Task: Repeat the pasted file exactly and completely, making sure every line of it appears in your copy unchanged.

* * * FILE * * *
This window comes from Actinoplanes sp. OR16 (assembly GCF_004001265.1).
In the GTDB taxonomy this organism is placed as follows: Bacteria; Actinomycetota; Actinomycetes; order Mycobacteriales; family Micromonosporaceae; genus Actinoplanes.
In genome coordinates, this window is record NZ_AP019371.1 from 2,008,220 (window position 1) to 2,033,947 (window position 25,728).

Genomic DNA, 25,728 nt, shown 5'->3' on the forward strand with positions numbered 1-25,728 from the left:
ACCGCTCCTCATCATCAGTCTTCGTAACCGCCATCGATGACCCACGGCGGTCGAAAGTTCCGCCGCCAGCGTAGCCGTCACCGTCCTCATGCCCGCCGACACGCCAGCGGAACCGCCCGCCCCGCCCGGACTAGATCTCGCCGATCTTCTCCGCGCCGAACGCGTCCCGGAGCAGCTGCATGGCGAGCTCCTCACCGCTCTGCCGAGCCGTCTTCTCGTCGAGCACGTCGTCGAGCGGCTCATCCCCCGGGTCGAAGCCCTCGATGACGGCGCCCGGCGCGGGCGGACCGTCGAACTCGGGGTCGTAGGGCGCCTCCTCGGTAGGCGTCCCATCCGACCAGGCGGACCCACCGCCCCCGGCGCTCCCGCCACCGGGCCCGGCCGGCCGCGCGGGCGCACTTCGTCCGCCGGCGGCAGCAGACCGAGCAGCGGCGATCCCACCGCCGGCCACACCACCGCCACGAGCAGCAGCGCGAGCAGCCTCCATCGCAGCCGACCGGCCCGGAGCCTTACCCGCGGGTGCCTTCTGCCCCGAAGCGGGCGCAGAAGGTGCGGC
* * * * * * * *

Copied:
This window comes from Actinoplanes sp. OR16 (assembly GCF_004001265.1).
In the GTDB taxonomy this organism is placed as follows: Bacteria; Actinomycetota; Actinomycetes; order Mycobacteriales; family Micromonosporaceae; genus Actinoplanes.
In genome coordinates, this window is record NZ_AP019371.1 from 2,008,220 (window position 1) to 2,033,947 (window position 25,728).

Genomic DNA, 25,728 nt, shown 5'->3' on the forward strand with positions numbered 1-25,728 from the left:
ACCGCTCCTCATCATCAGTCTTCGTAACCGCCATCGATGACCCACGGCGGTCGAAAGTTCCGCCGCCAGCGTAGCCGTCACCGTCCTCATGCCCGCCGACACGCCAGCGGAACCGCCCGCCCCGCCCGGACTAGATCTCGCCGATCTTCTCCGCGCCGAACGCGTCCCGGAGCAGCTGCATGGCGAGCTCCTCACCGCTCTGCCGAGCCGTCTTCTCGTCGAGCACGTCGTCGAGCGGCTCATCCCCCGGGTCGAAGCCCTCGATGACGGCGCCCGGCGCGGGCGGACCGTCGAACTCGGGGTCGTAGGGCGCCTCCTCGGTAGGCGTCCCATCCGACCAGGCGGACCCACCGCCCCCGGCGCTCCCGCCACCGGGCCCGGCCGGCCGCGCGGGCGCACTTCGTCCGCCGGCGGCAGCAGACCGAGCAGCGGCGATCCCACCGCCGGCCACACCACCGCCACGAGCAGCAGCGCGAGCAGCCTCCATCGCAGCCGACCGGCCCGGAGCCTTACCCGCGGGTGCCTTCTGCCCCGAAGCGGGCGCAGAAGGTGCGGC